• What Is Grammar?

Chapter 2: Usage Uncertainties Continue reading “Whatever Happened to English? – Part 2”

Whatever Happened to English?

Now available, in time for the holidays!

My newest book, five-plus years in coming, based on this blog, is now a reality. It’s available on Amazon in paperback (e-book to come).

Here are some details:

Clicking on the image will take you to Amazon.

Speakers and writers of American English don’t have to know how to diagram sentences or write grammatically perfect sentences at all times, but we should aim for a solid grasp of the basics of good usage, syntax, and punctuation—what teachers and copyeditors call the “mechanics” of English, or simply “Standard Written English.” Our goal should be to communicate in writing more clearly, concisely, coherently, and correctly.

Liberally lacing Whatever Happened to English? with practical grammar, usage, and punctuation tips and examples, often with a humorous edge, the author includes nearly one hundred essays of varying lengths—from a single paragraph to several pages. Approximately half of these essays originally appeared in The Dean’s English blog. The other half are brand new. The book is organized into these chapters:

  • Whatever Happened to English?
  • Usage Uncertainties
  • Punctuation Perplexities
  • A Grammar Miscellany
  • Fun with Words
  • A Dean’s English Potpourri
  • English at the Holidays

Whatever Happened to English? is for writers as young as middle school and as old as Methuselah.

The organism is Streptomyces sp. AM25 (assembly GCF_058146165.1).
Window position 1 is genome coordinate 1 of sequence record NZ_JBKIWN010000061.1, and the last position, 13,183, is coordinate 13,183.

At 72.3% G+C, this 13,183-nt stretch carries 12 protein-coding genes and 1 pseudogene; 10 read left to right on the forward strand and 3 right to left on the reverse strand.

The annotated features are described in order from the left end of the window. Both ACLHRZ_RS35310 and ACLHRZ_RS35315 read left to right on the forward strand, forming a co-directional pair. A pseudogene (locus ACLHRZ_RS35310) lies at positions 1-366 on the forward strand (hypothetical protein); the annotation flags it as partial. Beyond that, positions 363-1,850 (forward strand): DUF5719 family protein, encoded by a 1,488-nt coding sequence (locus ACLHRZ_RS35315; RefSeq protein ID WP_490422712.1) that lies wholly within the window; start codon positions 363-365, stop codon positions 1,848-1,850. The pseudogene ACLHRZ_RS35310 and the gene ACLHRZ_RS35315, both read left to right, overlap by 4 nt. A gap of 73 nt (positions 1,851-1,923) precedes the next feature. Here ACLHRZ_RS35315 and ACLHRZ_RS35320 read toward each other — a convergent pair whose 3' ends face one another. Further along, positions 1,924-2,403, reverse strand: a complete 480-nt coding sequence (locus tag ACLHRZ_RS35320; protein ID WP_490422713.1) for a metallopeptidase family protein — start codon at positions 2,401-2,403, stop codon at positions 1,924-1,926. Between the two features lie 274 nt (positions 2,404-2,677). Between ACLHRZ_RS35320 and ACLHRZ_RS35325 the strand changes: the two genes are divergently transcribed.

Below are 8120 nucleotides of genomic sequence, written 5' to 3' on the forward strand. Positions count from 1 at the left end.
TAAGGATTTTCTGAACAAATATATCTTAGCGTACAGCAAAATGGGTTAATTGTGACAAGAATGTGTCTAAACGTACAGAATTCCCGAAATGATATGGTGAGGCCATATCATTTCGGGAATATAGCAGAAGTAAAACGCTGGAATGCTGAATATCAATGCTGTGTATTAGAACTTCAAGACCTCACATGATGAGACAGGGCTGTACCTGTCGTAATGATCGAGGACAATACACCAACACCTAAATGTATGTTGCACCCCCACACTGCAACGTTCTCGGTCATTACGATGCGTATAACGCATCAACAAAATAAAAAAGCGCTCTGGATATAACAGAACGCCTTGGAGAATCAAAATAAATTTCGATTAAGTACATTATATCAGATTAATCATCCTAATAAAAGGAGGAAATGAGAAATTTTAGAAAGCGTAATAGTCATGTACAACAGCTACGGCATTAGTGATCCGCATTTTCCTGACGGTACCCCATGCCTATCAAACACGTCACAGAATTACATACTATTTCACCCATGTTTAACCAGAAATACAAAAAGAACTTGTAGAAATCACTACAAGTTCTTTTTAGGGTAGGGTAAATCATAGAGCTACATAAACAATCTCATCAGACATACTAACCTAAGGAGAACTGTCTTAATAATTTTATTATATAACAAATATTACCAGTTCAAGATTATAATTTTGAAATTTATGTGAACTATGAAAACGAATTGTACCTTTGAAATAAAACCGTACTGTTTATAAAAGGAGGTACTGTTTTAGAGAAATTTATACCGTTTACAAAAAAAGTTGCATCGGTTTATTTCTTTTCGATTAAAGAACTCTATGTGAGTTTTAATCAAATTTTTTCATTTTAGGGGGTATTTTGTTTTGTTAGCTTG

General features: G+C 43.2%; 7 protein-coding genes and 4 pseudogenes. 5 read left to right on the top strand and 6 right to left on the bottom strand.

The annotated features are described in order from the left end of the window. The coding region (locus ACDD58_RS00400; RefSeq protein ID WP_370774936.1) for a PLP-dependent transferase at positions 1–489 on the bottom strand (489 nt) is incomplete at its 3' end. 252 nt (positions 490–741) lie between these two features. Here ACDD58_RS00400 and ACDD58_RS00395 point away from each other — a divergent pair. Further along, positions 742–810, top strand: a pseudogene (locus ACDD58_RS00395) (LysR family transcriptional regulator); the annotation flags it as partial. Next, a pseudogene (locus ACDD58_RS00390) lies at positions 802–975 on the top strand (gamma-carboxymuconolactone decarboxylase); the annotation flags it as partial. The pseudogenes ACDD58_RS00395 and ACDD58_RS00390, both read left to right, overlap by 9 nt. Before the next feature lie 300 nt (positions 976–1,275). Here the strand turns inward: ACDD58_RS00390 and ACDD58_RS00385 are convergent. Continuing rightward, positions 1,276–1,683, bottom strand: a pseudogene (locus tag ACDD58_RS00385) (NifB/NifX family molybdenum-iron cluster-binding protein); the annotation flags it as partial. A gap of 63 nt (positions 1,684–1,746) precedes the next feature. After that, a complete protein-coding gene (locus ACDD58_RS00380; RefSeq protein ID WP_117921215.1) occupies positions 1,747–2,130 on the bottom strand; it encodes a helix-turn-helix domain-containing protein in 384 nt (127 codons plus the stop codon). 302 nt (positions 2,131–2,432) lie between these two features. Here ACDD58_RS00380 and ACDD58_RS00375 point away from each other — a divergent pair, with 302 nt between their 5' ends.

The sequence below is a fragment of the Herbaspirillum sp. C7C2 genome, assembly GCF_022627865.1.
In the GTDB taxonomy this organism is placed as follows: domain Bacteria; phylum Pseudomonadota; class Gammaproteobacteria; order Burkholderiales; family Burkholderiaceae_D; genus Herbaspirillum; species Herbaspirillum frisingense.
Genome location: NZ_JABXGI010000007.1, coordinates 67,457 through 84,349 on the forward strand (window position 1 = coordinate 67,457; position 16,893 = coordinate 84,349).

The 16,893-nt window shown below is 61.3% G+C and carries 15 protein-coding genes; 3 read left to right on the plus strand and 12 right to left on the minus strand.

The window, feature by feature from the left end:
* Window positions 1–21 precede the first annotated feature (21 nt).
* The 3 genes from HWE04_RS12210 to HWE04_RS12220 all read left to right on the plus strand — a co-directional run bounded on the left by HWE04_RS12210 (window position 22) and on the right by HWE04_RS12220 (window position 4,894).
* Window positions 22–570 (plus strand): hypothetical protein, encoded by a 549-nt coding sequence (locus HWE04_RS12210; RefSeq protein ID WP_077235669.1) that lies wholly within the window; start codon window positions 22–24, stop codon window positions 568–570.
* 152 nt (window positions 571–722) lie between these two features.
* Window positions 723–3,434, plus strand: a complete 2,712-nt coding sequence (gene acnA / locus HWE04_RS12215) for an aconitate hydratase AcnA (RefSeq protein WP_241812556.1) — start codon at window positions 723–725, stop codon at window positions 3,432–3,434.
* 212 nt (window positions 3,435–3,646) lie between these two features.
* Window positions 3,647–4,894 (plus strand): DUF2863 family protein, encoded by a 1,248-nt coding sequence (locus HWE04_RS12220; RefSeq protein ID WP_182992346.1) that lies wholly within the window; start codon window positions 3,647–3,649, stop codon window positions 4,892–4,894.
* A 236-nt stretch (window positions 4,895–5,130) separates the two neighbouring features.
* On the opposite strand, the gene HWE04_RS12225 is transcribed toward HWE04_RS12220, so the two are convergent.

I hope you’ll check it out!

In Formal Writing, When Should You Use the Ampersand (&) in Place of “And”?

The short answer to the above question is . . . never.

Or at least rarely.

The longer answer is that the ampersand (&) symbol is used in some instances as the legitimate abbreviation for the word and, and is appropriate in notes, bibliographies, and tabular matter. Further, when it appears in the formal name of a company or logo, it is always appropriate. For example, AT&T, Johnson & Johnson, JPMorgan Chase & Co., and PG&E.[1] Occasionally, it is used as a space-saving or stylistic device in the title of a work, such as Nothing About Baseball Is Trivial: Essential Terms, Rules, Stats & History for Fans and Wannabe Fans.[2]

Style guides, such as The Associated Press Stylebook, expressly state that “the ampersand should not otherwise be used in place of and.”[3]

However, when you do use it, here are a few guidelines to remember: (1) If writing a sentence containing serial (or Oxford) commas, you would normally insert that comma before the and; but (2) the comma is omitted when using an ampersand; (3) when the ampersand appears in a company initialism (such as AT&T), there is no space before and after the & symbol.

Let’s again look at the above book title example: Essential Terms, Rules, Stats & History for Fans and Wannabe Fans. (Note, no comma before &). Otherwise, include the serial comma: Essential Terms, Rules, Stats, and History for Fans and Wannabe Fans.

To reiterate, the ampersand should be avoided in almost all instances of formal writing. Instead, spell it out: a-n-d.